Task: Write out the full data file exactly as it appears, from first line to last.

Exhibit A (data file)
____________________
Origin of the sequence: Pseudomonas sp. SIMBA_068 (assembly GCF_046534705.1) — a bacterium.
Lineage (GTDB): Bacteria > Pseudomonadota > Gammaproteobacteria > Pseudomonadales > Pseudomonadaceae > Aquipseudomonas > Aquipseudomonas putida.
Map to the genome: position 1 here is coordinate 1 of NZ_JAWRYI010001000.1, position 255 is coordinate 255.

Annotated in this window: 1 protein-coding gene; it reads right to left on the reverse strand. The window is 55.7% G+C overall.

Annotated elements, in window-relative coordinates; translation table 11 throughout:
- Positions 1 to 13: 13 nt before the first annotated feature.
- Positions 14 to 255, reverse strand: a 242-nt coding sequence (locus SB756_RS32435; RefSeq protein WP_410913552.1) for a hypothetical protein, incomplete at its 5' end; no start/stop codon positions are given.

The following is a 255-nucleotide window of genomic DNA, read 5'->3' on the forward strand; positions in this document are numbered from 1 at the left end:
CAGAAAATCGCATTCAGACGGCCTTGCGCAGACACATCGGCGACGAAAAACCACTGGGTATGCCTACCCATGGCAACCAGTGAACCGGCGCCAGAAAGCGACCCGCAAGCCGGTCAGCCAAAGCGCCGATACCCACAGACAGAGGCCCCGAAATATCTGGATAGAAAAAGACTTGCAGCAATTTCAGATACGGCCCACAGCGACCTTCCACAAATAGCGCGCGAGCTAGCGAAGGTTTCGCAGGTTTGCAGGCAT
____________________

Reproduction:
Origin of the sequence: Pseudomonas sp. SIMBA_068 (assembly GCF_046534705.1) — a bacterium.
Lineage (GTDB): Bacteria > Pseudomonadota > Gammaproteobacteria > Pseudomonadales > Pseudomonadaceae > Aquipseudomonas > Aquipseudomonas putida.
Map to the genome: position 1 here is coordinate 1 of NZ_JAWRYI010001000.1, position 255 is coordinate 255.

Annotated in this window: 1 protein-coding gene; it reads right to left on the reverse strand. The window is 55.7% G+C overall.

Annotated elements, in window-relative coordinates; translation table 11 throughout:
- Positions 1 to 13: 13 nt before the first annotated feature.
- Positions 14 to 255, reverse strand: a 242-nt coding sequence (locus SB756_RS32435; RefSeq protein WP_410913552.1) for a hypothetical protein, incomplete at its 5' end; no start/stop codon positions are given.

The following is a 255-nucleotide window of genomic DNA, read 5'->3' on the forward strand; positions in this document are numbered from 1 at the left end:
CAGAAAATCGCATTCAGACGGCCTTGCGCAGACACATCGGCGACGAAAAACCACTGGGTATGCCTACCCATGGCAACCAGTGAACCGGCGCCAGAAAGCGACCCGCAAGCCGGTCAGCCAAAGCGCCGATACCCACAGACAGAGGCCCCGAAATATCTGGATAGAAAAAGACTTGCAGCAATTTCAGATACGGCCCACAGCGACCTTCCACAAATAGCGCGCGAGCTAGCGAAGGTTTCGCAGGTTTGCAGGCAT